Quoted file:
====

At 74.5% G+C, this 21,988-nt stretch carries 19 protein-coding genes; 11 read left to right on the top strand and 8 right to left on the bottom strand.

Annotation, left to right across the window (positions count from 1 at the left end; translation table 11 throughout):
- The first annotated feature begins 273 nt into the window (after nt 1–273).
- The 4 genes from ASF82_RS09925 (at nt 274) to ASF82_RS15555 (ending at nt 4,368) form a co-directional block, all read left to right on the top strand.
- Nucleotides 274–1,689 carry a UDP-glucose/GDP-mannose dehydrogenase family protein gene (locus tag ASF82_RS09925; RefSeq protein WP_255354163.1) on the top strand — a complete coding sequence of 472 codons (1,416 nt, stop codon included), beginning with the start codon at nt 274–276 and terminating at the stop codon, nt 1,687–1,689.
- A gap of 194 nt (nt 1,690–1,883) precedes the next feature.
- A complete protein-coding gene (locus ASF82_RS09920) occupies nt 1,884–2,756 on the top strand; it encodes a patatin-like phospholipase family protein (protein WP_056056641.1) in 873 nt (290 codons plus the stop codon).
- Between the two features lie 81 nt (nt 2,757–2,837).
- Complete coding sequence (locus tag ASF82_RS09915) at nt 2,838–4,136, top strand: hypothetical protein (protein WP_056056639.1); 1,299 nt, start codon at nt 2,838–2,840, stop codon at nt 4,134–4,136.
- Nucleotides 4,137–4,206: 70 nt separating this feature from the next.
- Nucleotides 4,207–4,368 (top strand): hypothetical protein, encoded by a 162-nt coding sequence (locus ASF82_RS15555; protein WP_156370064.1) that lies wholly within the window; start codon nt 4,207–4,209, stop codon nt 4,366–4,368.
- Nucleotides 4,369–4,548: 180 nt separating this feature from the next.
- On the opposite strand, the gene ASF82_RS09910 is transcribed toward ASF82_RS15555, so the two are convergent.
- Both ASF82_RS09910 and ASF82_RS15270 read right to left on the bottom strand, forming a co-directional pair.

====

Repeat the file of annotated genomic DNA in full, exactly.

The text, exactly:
At 74.5% G+C, this 21,988-nt stretch carries 19 protein-coding genes; 11 read left to right on the top strand and 8 right to left on the bottom strand.

Annotation, left to right across the window (positions count from 1 at the left end; translation table 11 throughout):
- The first annotated feature begins 273 nt into the window (after nt 1–273).
- The 4 genes from ASF82_RS09925 (at nt 274) to ASF82_RS15555 (ending at nt 4,368) form a co-directional block, all read left to right on the top strand.
- Nucleotides 274–1,689 carry a UDP-glucose/GDP-mannose dehydrogenase family protein gene (locus tag ASF82_RS09925; RefSeq protein WP_255354163.1) on the top strand — a complete coding sequence of 472 codons (1,416 nt, stop codon included), beginning with the start codon at nt 274–276 and terminating at the stop codon, nt 1,687–1,689.
- A gap of 194 nt (nt 1,690–1,883) precedes the next feature.
- A complete protein-coding gene (locus ASF82_RS09920) occupies nt 1,884–2,756 on the top strand; it encodes a patatin-like phospholipase family protein (protein WP_056056641.1) in 873 nt (290 codons plus the stop codon).
- Between the two features lie 81 nt (nt 2,757–2,837).
- Complete coding sequence (locus tag ASF82_RS09915) at nt 2,838–4,136, top strand: hypothetical protein (protein WP_056056639.1); 1,299 nt, start codon at nt 2,838–2,840, stop codon at nt 4,134–4,136.
- Nucleotides 4,137–4,206: 70 nt separating this feature from the next.
- Nucleotides 4,207–4,368 (top strand): hypothetical protein, encoded by a 162-nt coding sequence (locus ASF82_RS15555; protein WP_156370064.1) that lies wholly within the window; start codon nt 4,207–4,209, stop codon nt 4,366–4,368.
- Nucleotides 4,369–4,548: 180 nt separating this feature from the next.
- On the opposite strand, the gene ASF82_RS09910 is transcribed toward ASF82_RS15555, so the two are convergent.
- Both ASF82_RS09910 and ASF82_RS15270 read right to left on the bottom strand, forming a co-directional pair.